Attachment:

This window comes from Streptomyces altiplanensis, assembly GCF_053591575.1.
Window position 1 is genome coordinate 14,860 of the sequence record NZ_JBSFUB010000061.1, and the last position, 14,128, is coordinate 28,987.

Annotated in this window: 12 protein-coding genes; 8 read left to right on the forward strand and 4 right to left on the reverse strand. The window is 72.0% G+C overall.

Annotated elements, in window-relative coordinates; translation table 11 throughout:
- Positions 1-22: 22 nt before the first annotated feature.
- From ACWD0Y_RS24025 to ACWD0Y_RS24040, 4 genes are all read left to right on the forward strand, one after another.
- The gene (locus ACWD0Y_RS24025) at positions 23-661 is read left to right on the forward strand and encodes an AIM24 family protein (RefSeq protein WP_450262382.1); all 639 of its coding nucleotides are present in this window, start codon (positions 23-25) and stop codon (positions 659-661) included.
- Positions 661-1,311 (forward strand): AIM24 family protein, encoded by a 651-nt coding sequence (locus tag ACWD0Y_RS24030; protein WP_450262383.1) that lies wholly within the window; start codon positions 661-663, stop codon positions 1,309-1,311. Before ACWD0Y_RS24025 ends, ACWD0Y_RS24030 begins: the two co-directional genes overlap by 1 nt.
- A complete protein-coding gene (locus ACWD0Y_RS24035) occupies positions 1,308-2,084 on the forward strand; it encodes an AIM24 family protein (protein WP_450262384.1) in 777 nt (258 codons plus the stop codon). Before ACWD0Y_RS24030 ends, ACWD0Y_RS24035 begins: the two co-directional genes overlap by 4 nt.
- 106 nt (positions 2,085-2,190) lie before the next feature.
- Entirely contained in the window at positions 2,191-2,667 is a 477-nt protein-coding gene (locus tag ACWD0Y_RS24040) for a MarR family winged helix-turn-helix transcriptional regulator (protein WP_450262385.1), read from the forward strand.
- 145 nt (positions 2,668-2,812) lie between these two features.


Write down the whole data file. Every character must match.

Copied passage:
This window comes from Streptomyces altiplanensis, assembly GCF_053591575.1.
Window position 1 is genome coordinate 14,860 of the sequence record NZ_JBSFUB010000061.1, and the last position, 14,128, is coordinate 28,987.

Annotated in this window: 12 protein-coding genes; 8 read left to right on the forward strand and 4 right to left on the reverse strand. The window is 72.0% G+C overall.

Annotated elements, in window-relative coordinates; translation table 11 throughout:
- Positions 1-22: 22 nt before the first annotated feature.
- From ACWD0Y_RS24025 to ACWD0Y_RS24040, 4 genes are all read left to right on the forward strand, one after another.
- The gene (locus ACWD0Y_RS24025) at positions 23-661 is read left to right on the forward strand and encodes an AIM24 family protein (RefSeq protein WP_450262382.1); all 639 of its coding nucleotides are present in this window, start codon (positions 23-25) and stop codon (positions 659-661) included.
- Positions 661-1,311 (forward strand): AIM24 family protein, encoded by a 651-nt coding sequence (locus tag ACWD0Y_RS24030; protein WP_450262383.1) that lies wholly within the window; start codon positions 661-663, stop codon positions 1,309-1,311. Before ACWD0Y_RS24025 ends, ACWD0Y_RS24030 begins: the two co-directional genes overlap by 1 nt.
- A complete protein-coding gene (locus ACWD0Y_RS24035) occupies positions 1,308-2,084 on the forward strand; it encodes an AIM24 family protein (protein WP_450262384.1) in 777 nt (258 codons plus the stop codon). Before ACWD0Y_RS24030 ends, ACWD0Y_RS24035 begins: the two co-directional genes overlap by 4 nt.
- 106 nt (positions 2,085-2,190) lie before the next feature.
- Entirely contained in the window at positions 2,191-2,667 is a 477-nt protein-coding gene (locus tag ACWD0Y_RS24040) for a MarR family winged helix-turn-helix transcriptional regulator (protein WP_450262385.1), read from the forward strand.
- 145 nt (positions 2,668-2,812) lie between these two features.